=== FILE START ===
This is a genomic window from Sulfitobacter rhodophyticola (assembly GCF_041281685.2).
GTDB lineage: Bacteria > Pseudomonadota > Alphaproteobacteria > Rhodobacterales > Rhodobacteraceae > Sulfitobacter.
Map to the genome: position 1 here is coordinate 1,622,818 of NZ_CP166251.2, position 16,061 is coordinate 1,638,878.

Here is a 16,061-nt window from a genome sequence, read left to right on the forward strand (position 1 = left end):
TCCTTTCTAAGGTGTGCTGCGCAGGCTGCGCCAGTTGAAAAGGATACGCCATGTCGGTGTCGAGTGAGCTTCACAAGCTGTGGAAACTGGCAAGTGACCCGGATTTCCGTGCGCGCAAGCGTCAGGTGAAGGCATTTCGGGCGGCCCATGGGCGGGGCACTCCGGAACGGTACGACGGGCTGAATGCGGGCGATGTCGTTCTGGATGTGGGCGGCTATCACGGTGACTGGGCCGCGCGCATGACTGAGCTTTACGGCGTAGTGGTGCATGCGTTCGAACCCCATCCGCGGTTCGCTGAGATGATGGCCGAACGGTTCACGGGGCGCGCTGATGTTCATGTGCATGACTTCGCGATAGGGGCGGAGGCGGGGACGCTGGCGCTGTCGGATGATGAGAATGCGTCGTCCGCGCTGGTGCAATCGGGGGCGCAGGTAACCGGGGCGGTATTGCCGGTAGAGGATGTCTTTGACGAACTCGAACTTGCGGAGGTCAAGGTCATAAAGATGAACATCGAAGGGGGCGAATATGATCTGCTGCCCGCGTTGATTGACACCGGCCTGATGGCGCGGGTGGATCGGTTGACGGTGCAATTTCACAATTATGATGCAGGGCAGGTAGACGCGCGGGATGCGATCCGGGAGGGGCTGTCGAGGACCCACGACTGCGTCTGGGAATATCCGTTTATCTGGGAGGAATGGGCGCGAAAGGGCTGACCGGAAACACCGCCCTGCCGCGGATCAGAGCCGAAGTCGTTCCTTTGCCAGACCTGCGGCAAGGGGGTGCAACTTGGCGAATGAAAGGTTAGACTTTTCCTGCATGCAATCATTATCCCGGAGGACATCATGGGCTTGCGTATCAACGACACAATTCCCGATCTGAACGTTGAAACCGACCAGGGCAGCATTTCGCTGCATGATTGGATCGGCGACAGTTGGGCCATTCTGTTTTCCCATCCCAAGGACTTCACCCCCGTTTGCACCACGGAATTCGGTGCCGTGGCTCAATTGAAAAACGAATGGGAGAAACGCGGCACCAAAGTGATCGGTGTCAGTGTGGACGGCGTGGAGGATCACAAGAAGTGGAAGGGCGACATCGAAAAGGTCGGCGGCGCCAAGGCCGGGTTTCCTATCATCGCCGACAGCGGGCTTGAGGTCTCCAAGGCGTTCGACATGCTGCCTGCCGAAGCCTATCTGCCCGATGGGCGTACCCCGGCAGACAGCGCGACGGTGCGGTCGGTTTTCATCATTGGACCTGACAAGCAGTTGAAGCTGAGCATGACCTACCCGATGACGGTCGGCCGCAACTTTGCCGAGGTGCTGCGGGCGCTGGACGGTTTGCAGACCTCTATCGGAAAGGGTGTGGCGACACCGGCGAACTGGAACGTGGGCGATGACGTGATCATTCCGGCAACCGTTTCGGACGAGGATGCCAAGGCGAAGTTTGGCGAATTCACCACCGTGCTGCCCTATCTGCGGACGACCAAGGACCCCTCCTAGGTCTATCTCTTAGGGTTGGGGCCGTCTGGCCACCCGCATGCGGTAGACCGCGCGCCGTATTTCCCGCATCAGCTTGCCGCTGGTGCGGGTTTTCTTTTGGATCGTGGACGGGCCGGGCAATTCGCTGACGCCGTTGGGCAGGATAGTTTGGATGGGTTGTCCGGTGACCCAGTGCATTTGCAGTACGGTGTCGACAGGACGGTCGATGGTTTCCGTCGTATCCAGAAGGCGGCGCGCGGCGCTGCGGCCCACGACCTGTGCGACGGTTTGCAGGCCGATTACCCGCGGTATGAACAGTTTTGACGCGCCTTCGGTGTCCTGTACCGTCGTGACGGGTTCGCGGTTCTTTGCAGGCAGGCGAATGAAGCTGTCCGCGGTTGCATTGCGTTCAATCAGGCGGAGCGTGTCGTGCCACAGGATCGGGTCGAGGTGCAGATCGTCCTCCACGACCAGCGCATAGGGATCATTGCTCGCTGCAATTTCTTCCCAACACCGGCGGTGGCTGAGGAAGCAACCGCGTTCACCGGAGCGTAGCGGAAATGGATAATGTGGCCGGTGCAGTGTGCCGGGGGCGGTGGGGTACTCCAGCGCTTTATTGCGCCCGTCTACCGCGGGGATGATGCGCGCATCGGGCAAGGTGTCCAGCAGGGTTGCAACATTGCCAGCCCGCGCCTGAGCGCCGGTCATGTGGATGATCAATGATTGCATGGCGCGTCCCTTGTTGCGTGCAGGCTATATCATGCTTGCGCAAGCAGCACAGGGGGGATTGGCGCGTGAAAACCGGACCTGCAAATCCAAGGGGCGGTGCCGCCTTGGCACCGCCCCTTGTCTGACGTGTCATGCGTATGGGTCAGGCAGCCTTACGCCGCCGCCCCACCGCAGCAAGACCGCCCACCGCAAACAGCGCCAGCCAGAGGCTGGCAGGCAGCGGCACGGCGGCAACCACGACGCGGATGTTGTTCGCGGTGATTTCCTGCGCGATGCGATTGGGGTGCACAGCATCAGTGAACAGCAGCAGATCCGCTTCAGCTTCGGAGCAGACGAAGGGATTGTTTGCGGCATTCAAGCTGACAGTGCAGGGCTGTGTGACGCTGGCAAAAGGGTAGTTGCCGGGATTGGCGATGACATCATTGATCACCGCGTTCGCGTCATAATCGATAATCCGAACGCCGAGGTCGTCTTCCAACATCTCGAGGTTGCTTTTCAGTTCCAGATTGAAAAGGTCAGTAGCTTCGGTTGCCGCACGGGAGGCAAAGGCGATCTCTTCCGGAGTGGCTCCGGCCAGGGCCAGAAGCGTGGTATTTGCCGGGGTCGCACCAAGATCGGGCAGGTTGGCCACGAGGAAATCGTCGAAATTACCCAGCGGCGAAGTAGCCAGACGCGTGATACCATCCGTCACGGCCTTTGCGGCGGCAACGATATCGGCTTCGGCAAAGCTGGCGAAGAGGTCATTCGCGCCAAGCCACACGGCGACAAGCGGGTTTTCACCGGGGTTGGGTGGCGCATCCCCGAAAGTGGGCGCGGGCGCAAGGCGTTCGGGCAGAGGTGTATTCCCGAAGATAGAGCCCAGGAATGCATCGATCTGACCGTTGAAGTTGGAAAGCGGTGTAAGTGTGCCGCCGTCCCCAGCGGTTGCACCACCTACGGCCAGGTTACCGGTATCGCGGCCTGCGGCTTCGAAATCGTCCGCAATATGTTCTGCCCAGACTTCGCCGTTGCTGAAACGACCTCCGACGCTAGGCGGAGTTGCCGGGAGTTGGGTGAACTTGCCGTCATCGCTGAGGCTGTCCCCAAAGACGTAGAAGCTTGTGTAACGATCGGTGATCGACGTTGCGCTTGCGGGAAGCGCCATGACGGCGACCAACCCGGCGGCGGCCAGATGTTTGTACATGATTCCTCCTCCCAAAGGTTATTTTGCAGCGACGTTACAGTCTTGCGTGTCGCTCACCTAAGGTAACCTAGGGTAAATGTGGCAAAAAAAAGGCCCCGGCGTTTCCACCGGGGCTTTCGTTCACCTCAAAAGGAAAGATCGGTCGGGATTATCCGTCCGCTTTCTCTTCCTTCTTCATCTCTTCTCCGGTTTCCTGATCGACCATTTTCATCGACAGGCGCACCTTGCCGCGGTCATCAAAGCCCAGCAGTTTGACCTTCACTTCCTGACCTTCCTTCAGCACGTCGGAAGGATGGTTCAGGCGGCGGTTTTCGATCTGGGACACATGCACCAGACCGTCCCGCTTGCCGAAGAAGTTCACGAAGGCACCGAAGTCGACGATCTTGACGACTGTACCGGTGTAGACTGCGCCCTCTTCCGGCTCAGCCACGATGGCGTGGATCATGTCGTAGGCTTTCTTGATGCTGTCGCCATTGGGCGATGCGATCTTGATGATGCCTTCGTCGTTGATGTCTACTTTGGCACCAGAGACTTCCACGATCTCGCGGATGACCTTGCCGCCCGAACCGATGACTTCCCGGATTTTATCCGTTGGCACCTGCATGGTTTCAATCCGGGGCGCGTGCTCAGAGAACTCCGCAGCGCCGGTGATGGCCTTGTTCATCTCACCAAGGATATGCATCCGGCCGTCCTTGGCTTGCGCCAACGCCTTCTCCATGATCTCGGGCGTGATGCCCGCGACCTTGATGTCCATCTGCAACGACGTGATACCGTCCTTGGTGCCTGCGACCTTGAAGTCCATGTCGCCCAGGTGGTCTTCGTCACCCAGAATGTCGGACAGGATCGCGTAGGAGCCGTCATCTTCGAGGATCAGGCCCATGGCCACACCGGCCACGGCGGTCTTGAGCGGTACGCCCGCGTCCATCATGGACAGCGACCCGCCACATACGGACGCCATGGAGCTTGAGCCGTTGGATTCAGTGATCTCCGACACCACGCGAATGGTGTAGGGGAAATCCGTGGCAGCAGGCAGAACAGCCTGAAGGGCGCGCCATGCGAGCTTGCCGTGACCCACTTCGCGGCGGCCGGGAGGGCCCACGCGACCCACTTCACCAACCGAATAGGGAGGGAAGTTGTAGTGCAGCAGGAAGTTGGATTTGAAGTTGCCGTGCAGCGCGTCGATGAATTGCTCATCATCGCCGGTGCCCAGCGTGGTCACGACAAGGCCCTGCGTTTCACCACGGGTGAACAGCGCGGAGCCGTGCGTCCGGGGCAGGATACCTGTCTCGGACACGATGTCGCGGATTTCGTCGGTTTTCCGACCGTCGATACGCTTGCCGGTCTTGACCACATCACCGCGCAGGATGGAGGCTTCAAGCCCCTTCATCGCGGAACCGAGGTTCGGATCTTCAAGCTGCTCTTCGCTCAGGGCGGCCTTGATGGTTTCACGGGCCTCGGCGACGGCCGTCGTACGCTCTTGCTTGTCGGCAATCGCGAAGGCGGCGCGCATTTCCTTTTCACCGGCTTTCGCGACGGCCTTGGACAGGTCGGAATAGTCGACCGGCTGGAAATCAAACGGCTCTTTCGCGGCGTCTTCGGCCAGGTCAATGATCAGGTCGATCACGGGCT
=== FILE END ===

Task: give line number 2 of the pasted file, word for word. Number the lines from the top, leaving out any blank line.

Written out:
GTDB lineage: Bacteria > Pseudomonadota > Alphaproteobacteria > Rhodobacterales > Rhodobacteraceae > Sulfitobacter.